Workers' Compensation

Workers Compensation is designed to eliminate the need for litigation by providing workers injured on the job with benefits. Workers’ Compensation covers the costs of medical treatment, and pays a fixed income while a worker is treating an injury and unable to work. Illinois law requires employers to pay two-thirds of an employee’s salary while treating injuries, and allows additional compensation for permanent injuries. Employers or their insurance companies may dispute the severity of an injury and try to limit your recovery. That’s when litigation becomes necessary, as is the aid of an experienced Workers Compensation attorney.

Nearly all injuries occurring at work are compensable, including fractures, hand injuries, burns, cuts and psychological injuries. Some employees incur what are known as “repetitive trauma” injuries, which result from doing the same action for hours each day. Repetitive trauma injuries include carpal tunnel, tendonitis, bursitis, and trigger finger. If you have been injured at work, you most likely have a compensable workers' compensation claim and should contact our office immediately.

Monetary awards under Workers Compensation do not depend on fault. Certain provisions of the Workers’ Compensation Act provide that it is the exclusive remedy, meaning employees who accept workers' compensation benefits generally cannot sue their employers. However, where an on-the-job accident involves a third-party, such as in an auto accident, the employer or employee may sue that party.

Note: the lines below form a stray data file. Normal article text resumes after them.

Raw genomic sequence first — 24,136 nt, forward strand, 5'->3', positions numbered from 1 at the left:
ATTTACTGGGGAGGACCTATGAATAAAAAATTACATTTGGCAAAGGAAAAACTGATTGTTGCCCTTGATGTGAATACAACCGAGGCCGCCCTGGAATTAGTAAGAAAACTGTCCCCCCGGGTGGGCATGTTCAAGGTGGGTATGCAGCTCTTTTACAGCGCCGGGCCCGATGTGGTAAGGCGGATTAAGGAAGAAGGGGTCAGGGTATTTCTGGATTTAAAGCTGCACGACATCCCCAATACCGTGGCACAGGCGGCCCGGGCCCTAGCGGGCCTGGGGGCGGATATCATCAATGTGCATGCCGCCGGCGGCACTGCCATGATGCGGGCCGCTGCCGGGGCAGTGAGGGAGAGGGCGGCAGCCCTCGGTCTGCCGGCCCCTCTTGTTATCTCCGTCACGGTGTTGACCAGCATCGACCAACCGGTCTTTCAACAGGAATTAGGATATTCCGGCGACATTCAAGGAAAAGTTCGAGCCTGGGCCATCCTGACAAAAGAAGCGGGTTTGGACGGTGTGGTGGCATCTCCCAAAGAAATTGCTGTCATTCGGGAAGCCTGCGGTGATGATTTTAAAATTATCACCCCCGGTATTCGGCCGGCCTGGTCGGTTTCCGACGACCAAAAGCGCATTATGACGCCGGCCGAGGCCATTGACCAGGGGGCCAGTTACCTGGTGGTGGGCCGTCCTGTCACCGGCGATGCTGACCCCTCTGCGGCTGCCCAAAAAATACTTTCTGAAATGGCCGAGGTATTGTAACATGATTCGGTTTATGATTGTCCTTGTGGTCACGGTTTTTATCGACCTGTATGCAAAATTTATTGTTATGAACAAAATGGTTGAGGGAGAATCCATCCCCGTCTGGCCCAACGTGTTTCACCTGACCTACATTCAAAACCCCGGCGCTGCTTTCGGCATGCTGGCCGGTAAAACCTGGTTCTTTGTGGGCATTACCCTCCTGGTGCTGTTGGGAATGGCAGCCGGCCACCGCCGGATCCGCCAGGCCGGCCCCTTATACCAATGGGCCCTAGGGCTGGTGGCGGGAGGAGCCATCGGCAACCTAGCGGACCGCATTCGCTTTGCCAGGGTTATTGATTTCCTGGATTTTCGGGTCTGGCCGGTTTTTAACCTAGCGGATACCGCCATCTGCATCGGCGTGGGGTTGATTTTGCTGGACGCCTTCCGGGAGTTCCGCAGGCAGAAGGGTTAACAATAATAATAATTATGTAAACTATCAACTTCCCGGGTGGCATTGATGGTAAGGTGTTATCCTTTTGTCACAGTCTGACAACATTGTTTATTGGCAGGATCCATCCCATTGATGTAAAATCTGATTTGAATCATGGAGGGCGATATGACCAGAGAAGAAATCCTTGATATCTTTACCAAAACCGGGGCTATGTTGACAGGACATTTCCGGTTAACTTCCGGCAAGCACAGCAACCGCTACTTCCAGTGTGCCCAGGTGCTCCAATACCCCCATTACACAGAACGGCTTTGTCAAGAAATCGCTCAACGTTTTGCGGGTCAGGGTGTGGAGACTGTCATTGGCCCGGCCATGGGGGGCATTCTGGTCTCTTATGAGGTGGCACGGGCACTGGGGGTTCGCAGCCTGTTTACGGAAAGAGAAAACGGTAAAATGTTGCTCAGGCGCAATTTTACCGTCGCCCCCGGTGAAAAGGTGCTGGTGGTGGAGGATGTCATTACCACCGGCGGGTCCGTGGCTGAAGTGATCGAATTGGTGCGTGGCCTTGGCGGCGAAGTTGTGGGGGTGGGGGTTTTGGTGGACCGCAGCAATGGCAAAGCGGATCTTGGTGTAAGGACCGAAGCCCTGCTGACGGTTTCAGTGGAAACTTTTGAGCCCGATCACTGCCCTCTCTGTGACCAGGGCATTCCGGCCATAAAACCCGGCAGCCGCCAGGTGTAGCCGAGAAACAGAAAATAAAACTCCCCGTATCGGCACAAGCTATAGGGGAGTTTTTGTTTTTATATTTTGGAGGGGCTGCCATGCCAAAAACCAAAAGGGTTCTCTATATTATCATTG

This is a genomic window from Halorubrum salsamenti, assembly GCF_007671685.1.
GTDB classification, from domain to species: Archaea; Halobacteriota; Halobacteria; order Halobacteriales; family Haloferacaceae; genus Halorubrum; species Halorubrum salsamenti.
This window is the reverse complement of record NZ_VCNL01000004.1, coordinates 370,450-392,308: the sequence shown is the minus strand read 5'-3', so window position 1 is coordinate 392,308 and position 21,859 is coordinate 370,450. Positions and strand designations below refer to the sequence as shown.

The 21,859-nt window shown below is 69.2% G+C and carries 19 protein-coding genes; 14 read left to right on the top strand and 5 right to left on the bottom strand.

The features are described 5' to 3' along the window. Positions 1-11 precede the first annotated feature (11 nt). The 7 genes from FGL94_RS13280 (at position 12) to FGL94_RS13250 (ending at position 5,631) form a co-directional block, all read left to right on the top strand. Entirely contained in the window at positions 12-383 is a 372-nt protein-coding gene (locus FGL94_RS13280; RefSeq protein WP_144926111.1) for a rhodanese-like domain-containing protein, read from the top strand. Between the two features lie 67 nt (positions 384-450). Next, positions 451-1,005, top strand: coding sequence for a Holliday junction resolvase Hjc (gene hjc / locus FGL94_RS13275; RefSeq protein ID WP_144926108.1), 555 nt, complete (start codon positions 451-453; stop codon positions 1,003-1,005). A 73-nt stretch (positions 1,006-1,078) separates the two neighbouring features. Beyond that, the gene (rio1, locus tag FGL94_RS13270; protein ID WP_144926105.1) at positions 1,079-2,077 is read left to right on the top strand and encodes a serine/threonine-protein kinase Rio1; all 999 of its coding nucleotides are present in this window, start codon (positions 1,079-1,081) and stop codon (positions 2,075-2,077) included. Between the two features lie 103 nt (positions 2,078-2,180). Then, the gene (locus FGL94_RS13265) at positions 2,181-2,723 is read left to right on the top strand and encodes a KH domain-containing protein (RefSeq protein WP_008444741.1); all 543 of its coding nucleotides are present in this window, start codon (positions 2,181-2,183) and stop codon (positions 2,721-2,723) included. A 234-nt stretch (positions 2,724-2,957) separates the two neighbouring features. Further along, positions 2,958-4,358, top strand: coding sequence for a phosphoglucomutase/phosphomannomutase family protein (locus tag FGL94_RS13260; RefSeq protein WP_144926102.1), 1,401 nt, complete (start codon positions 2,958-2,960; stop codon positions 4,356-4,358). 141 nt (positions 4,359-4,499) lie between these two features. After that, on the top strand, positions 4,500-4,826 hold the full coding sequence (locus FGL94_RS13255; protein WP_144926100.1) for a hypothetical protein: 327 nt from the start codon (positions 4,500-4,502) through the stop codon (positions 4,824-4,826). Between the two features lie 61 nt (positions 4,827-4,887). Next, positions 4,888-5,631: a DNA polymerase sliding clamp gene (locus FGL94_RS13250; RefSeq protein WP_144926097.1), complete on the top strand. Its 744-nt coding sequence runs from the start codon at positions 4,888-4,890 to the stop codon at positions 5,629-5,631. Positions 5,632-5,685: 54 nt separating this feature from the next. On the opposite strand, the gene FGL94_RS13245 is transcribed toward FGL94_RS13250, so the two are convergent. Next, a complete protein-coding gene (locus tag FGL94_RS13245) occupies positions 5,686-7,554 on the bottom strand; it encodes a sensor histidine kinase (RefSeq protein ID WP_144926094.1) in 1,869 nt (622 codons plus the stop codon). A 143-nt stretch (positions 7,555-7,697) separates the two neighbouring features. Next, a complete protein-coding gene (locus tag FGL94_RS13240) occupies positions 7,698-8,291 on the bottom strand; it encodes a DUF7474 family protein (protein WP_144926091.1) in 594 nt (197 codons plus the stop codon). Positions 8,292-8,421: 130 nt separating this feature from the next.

In the unfortunate case of death due to work-related injury, the surviving spouse and dependents may pursue Workers’ Compensation benefits. In cases where an employee is disabled, the employee may receive substantial wage replacement benefits that may last as long as the employee has a reduced ability to work. Wage replacement benefits can also be supplemented by compensation for permanent disability.

If you have reason to believe that your injury is job related, contact us to evaluate your possible claim. Whether your accident took place in Cook, Kane, DuPage, Will, or other surrounding Illinois counties, our firm may be able to help you. Every claim has a statute of limitations, which will bar the case if not filed before it expires. Therefore, prompt attention is required in order to best insure that you receive just compensation for your injuries. If our firm cannot represent you, likely we can direct you to a firm who will properly handle the matter or we will explain, in as much detail as necessary, why we cannot assist you or refer your matter elsewhere.

The information provided on this website does not constitute legal advice nor does it constitute an attorney client agreement. You are not considered a client until we have accepted your case and a retainer agreement is signed. Please read our full disclaimer.